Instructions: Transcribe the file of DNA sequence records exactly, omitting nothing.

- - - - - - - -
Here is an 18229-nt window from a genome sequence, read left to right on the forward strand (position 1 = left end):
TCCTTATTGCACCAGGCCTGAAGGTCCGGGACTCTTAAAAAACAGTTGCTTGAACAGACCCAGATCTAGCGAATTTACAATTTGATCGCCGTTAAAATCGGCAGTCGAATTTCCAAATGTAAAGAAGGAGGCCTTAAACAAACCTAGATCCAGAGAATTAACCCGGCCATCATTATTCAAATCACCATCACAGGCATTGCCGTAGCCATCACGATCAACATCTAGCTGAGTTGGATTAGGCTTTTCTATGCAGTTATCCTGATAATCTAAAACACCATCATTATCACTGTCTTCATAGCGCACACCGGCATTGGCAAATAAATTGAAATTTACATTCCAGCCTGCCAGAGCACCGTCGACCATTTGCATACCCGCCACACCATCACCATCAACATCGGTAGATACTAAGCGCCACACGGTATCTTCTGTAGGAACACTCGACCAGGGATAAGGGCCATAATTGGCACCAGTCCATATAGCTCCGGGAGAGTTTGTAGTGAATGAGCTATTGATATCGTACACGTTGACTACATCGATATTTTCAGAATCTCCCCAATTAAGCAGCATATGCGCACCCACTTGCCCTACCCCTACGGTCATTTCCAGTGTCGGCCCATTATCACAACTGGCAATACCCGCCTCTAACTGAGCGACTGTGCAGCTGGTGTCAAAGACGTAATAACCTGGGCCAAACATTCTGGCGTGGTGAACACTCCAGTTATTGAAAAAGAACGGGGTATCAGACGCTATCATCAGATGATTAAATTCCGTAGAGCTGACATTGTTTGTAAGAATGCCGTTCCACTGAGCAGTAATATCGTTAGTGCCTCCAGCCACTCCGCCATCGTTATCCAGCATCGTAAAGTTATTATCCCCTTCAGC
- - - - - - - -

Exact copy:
Here is an 18229-nt window from a genome sequence, read left to right on the forward strand (position 1 = left end):
TCCTTATTGCACCAGGCCTGAAGGTCCGGGACTCTTAAAAAACAGTTGCTTGAACAGACCCAGATCTAGCGAATTTACAATTTGATCGCCGTTAAAATCGGCAGTCGAATTTCCAAATGTAAAGAAGGAGGCCTTAAACAAACCTAGATCCAGAGAATTAACCCGGCCATCATTATTCAAATCACCATCACAGGCATTGCCGTAGCCATCACGATCAACATCTAGCTGAGTTGGATTAGGCTTTTCTATGCAGTTATCCTGATAATCTAAAACACCATCATTATCACTGTCTTCATAGCGCACACCGGCATTGGCAAATAAATTGAAATTTACATTCCAGCCTGCCAGAGCACCGTCGACCATTTGCATACCCGCCACACCATCACCATCAACATCGGTAGATACTAAGCGCCACACGGTATCTTCTGTAGGAACACTCGACCAGGGATAAGGGCCATAATTGGCACCAGTCCATATAGCTCCGGGAGAGTTTGTAGTGAATGAGCTATTGATATCGTACACGTTGACTACATCGATATTTTCAGAATCTCCCCAATTAAGCAGCATATGCGCACCCACTTGCCCTACCCCTACGGTCATTTCCAGTGTCGGCCCATTATCACAACTGGCAATACCCGCCTCTAACTGAGCGACTGTGCAGCTGGTGTCAAAGACGTAATAACCTGGGCCAAACATTCTGGCGTGGTGAACACTCCAGTTATTGAAAAAGAACGGGGTATCAGACGCTATCATCAGATGATTAAATTCCGTAGAGCTGACATTGTTTGTAAGAATGCCGTTCCACTGAGCAGTAATATCGTTAGTGCCTCCAGCCACTCCGCCATCGTTATCCAGCATCGTAAAGTTATTATCCCCTTCAGC